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I am working on an ad form for a local newspaper. I am not familiar with the programming side of things, still learning. I was able to successfully get the form to count the words, but I need it to quote the price based on different packages/ word counts. Here is an example of the form and what the price structure example is. Any help is appreciated to point me in the right direction! Please be nice, this is practice/learning for me!!

One paper $6.50 for 15 words, then 10 cents per word thereafter. Two papers $12.50 for 15 words then 15 cents per word thereafter. Three papers $18.00 for 15 words then 15 cents per word thereafter. Four papers $22.50 for 15 words then 15 cents per word thereafter.

<script src="https://ajax.googleapis.com/ajax/libs/jquery/2.1.1/jquery.min.js"></script>
<!doctype html>
<html>
<head>
<meta charset="utf-8">
<title>Place An Ad</title>
<link href="adform.css" rel="stylesheet" type="text/css">
<script type="text/javascript" src="js/jquery-1.10.2.js"></script>
<script type="text/javascript">
counter = function() {
var value = $('#text').val();

if (value.length == 0) {
    $('#wordCount').html(0);
    return;
}

var regex = /\s+/gi;
var wordCount = value.trim().replace(regex, ' ').split(' ').length;
   

$('#wordCount').html(wordCount);
};

$(document).ready(function() {
$('#count').click(counter);
$('#text').change(counter);
$('#text').keydown(counter);
$('#text').keypress(counter);
$('#text').keyup(counter);
$('#text').blur(counter);
$('#text').focus(counter);
});
</script>
</head>

<body id="container">


<form>
<p>First Name<br>
<input type="text">
</p>
Last Name<br>

<input type="text">
<p>
Billing Address: <br><input type="text">
</p>
<p>
<input type="text">
</p>
<p>
City: <br><input type="text">
</p>
<p>
State: <br><input type="text">
</p>
<p>
Zip Code: <br><input type="text">
</p>
<p>
Classification: <br>
<select>
<option>4X4</option>
<option>Acreage</option>
<option>Antiques</option>
<option>Appliances</option>
<option>Apts Duplex For Rent</option>
<option>Auctions</option>
<option>Automobiles</option>
<option>Boats</option>
<option>Business for Sale</option>
<option>Business Opportunity</option>
<option>Childcare</option>
<option>Classic Vehicles</option>
<option>Commercial Rent</option>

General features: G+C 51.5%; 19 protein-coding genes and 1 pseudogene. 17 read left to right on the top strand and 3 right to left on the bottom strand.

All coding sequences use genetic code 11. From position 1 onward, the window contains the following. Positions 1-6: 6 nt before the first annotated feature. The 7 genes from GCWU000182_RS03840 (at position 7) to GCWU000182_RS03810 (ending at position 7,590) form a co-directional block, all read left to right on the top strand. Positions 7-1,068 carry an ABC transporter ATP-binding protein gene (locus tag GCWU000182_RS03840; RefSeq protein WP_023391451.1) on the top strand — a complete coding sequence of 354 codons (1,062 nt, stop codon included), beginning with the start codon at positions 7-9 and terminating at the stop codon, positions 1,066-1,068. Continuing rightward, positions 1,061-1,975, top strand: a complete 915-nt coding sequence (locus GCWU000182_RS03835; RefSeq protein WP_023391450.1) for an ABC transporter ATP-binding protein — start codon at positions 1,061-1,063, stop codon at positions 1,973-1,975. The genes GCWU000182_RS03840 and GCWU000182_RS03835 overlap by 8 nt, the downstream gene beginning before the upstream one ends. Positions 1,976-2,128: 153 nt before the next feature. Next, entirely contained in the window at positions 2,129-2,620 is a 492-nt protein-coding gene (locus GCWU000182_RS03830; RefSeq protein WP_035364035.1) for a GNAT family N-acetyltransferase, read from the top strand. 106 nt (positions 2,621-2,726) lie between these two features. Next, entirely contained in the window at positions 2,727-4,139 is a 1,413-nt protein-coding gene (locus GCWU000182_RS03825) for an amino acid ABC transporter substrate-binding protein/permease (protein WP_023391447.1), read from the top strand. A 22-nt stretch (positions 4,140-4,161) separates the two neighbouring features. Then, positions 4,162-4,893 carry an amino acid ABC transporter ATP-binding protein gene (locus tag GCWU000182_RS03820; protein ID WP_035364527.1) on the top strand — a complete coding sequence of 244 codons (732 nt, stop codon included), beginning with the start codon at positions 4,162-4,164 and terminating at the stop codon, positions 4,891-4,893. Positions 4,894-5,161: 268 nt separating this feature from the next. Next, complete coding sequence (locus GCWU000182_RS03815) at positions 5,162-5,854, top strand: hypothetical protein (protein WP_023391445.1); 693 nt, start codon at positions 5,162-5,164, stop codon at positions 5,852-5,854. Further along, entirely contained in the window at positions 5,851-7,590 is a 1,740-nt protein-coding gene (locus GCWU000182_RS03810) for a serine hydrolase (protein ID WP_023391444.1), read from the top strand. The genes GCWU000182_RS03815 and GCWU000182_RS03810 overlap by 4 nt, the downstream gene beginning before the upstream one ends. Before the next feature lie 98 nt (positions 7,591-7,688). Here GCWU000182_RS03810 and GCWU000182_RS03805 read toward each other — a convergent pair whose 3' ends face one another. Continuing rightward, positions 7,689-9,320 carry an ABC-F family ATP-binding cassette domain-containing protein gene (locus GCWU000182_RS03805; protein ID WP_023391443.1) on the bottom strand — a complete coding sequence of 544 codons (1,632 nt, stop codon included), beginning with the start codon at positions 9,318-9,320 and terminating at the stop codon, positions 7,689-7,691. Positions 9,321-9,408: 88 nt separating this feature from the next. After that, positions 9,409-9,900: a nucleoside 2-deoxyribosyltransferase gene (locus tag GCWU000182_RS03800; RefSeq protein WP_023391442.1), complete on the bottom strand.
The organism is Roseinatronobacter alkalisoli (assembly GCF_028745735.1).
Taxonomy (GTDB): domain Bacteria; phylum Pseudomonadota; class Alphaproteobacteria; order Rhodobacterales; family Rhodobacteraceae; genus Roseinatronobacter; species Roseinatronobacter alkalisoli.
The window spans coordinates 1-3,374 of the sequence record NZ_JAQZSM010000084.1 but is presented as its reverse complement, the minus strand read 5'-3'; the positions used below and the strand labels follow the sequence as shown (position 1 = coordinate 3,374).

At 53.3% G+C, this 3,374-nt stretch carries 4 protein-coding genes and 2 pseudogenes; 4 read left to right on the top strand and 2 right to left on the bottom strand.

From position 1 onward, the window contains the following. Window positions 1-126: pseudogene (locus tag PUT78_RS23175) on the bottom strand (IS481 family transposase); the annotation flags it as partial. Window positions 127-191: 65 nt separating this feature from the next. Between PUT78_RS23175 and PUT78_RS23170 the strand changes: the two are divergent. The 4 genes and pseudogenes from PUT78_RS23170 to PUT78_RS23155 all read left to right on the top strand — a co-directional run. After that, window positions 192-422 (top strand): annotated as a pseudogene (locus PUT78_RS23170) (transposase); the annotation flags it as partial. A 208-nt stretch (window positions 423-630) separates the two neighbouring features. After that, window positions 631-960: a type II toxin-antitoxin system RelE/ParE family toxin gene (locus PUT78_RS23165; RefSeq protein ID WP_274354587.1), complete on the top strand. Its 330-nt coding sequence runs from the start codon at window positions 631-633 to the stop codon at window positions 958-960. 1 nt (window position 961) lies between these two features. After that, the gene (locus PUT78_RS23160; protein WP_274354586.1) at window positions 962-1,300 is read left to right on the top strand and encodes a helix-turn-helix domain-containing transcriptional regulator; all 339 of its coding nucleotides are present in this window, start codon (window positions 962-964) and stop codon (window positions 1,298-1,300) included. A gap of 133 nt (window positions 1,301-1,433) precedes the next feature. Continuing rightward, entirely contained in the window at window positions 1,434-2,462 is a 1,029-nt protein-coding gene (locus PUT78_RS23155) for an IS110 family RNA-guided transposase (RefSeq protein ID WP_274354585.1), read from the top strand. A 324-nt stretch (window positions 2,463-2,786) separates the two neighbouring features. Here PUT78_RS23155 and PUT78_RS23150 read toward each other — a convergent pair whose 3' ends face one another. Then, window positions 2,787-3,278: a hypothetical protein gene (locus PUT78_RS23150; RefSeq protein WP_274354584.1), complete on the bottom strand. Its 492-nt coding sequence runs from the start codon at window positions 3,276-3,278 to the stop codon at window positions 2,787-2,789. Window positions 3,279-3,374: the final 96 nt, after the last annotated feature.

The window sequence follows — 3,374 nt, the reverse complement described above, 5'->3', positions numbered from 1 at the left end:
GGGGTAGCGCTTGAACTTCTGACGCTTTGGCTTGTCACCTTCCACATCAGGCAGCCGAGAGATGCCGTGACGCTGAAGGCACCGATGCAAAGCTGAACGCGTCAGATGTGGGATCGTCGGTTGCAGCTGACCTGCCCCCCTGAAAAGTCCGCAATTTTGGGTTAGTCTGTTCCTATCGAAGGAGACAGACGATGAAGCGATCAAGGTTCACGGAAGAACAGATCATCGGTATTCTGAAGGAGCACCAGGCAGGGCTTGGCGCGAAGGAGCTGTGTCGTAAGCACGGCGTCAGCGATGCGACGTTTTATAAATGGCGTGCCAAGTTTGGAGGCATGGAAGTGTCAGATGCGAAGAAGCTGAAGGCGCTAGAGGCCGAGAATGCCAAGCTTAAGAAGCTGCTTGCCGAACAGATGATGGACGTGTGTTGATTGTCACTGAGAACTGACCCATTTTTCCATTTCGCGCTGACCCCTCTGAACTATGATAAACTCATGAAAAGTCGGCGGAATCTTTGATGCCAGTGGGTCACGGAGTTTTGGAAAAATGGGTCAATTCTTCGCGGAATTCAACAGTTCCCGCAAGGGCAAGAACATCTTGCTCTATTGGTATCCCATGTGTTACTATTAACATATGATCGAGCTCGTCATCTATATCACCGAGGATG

<option>Commercial Sale</option>
<option>Computers</option>
<option>Electricians</option>
<option>Employment</option>
</select>
</p>
<p>Ad Body:<br><textarea id="text" cols="50" rows="4"></textarea>
<br>
<div id="result">
<strong>Words: <span id="wordCount">0</span> </strong><br />
<p>Attach Photo:<br>
<input type="file" name="pic" accept="image/*">
</p>
Number of Weeks: <br>
<select>
<option>1</option>
<option>2</option>
<option>3</option>
<option>4</option>
</select>
<p>
Extended Coverage Areas:<br>
Coverage area 1 <input type="checkbox" name="coverage" value="Coverage 1"> <sub>Eastern Washington including Spokane</sub><br>
Coverage area 2 <input type="checkbox" name="coverage" value="Coverage 2">    <sub>Lewiston and Moscow areas </sub><br>
Coverage area 3 <input type="checkbox" name="coverage" value="Coverage 3">   <sub>TriCities and surrounding areas </sub><br>
</p>
<p>Comments: <br>
<textarea cols="50" rows="3" id='text'></textarea>
</p>
<sub>Please note: Ads without complete billing information or ad text will    not be accepted.</sub>       
</form>
</body>
</html>

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  • 2
    \$\begingroup\$ Congrats on learning to code! Note, though, that we can only review the code you posted (i.e. counting words). Guidance on code not yet written, such as calculating a price quote, is technically off-topic for CodeReview, I'm afraid. Can't review something that's not there yet. For such questions, head on over to StackOverflow. \$\endgroup\$ – Flambino Jun 18 '15 at 20:58
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I'll add a simplification to your doc-ready event listeners. You can write it like this:

$(document).ready(function () {
    $('#count').click(counter);
    $('#text').on('change keydown keypress keyup blur focus', counter);
});

$.on can take multiple events separated by spaces.